After a long and painstaking road, the EU has a new roadmap into the future. But while the Lisbon Treaty hints at a future of cooperation, one absent leader reminded all that old habits die hard.
Even as the leaders of the European Union gathered to sign a landmark treaty designed to improve the way the 27-nation bloc functions, there were signs that the skepticism and self-interest, which has dogged the 50-year-old organization, would still be a feature of its future.
All of the EU's 27 prime ministers or heads of state and their foreign ministers were in attendance to the sign the 250-page Lisbon Treaty in the Portuguese capital on Thursday -- bar one. British Prime Minister Gordon Brown was absent from the latest show of togetherness, citing "long-standing diary commitments" in London. Foreign Secretary David Miliband signed the treaty for Britain at the ceremony.
While he was expected to sign the treaty later in the day, Brown's failure to sign alongside his EU allies renewed the charges of Euro-skepticism which have followed him for most of his recent career.
Brown's mixed signals over Europe
The treaty is seen as being wildly unpopular in the UK with many believing it cedes too much power to the feared "EU superstate" and critics of the prime minister have already called his delayed signing a "cowardly attempt to distance himself from the EU pact."
"There is no better manifestation of his lack of interest in Europe than his thinking that missing the signature would not be a big deal," said Hugo Brady of the Center for European Reform, a London-based think tank, in an interview with AFP. "It's a piece of very ham-fisted diplomacy on the part of Brown."
Brown came under heavy domestic fire earlier this year when he resisted pressure for a referendum on the new treaty despite it being part of the Labour Party's 2005 manifesto, justifying his willingness to be involved by stating that Britain had negotiated opt-outs in key policy areas, meaning its sovereignty remained protected.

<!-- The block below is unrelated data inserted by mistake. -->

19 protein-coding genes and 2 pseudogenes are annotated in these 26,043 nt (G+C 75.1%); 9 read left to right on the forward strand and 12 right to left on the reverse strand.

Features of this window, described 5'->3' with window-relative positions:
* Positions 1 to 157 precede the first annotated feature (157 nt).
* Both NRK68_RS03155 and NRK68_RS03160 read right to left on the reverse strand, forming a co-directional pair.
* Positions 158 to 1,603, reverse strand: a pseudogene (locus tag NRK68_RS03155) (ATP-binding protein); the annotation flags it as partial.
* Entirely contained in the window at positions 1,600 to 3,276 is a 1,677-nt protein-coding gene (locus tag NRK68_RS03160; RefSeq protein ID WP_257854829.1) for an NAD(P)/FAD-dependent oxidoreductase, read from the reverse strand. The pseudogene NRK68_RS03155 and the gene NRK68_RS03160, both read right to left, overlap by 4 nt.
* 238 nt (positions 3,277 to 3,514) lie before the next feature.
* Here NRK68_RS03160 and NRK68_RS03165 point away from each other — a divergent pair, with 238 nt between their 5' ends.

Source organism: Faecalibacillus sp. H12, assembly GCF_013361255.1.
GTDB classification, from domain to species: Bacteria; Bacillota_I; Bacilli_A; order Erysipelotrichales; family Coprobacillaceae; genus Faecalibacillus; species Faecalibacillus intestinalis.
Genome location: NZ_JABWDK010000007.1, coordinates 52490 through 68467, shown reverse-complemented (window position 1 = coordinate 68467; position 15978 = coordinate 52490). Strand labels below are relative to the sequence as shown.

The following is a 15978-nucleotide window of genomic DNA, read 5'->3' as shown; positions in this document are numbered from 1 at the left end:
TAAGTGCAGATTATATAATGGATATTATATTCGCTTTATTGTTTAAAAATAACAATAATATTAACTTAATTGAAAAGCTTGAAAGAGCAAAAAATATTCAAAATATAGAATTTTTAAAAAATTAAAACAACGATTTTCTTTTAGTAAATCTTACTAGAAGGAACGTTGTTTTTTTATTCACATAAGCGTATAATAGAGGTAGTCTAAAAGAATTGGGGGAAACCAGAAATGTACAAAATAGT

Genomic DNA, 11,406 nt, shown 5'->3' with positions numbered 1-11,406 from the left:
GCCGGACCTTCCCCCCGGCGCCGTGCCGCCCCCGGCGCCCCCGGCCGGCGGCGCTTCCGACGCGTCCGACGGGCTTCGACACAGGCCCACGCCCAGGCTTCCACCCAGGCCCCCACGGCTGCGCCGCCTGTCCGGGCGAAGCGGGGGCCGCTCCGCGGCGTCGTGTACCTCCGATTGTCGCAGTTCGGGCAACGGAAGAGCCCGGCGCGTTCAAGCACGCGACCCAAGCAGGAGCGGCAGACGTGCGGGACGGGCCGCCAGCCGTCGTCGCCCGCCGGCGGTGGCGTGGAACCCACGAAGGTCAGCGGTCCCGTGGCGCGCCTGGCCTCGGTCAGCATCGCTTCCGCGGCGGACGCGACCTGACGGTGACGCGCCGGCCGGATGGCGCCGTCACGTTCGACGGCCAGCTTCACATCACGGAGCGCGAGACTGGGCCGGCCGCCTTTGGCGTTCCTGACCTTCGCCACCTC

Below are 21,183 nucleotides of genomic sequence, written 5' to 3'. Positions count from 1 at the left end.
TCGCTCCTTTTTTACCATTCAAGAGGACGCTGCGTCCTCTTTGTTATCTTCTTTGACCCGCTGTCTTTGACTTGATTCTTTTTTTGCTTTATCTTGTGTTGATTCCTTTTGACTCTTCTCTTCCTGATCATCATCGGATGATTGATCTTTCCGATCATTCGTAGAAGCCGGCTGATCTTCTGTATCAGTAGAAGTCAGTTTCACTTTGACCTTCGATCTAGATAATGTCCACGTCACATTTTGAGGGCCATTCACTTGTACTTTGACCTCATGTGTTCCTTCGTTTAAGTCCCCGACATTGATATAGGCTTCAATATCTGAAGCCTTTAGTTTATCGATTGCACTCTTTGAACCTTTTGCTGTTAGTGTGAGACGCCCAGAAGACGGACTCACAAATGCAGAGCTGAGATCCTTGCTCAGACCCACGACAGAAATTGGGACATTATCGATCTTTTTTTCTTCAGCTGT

His apparent support for the Lisbon Treaty also caused consternation due to his previous vehement resistance to influence from Brussels while finance minister under Tony Blair when he reportedly vetoed Blair's plans to take Britain into the European single currency.
Prime minister's absence hints at future challenges
Even before Thursday's awkward handling of the Lisbon treaty signing, commentators had already noted that Brown has not yet traveled to Brussels, nearly six months after taking office.
The treaty, which seeks to simplify and speed up the EU's decision-making process and give the EU more clout on the international stage, is seen as the EU's chance for reform and an opportunity to put national interests aside in favor of a more common stance.
The signing ceremony, with its grand setting of Lisbon's magnificent Jeronimos Monastery and the background music of Dulce Pontes, one of Portugal's most renowned singers, was also supposed to be a celebration of togetherness. Brown's absence reminded everybody that signing the treaty was just the start. It would be the implementation of the ideals within that would define its success.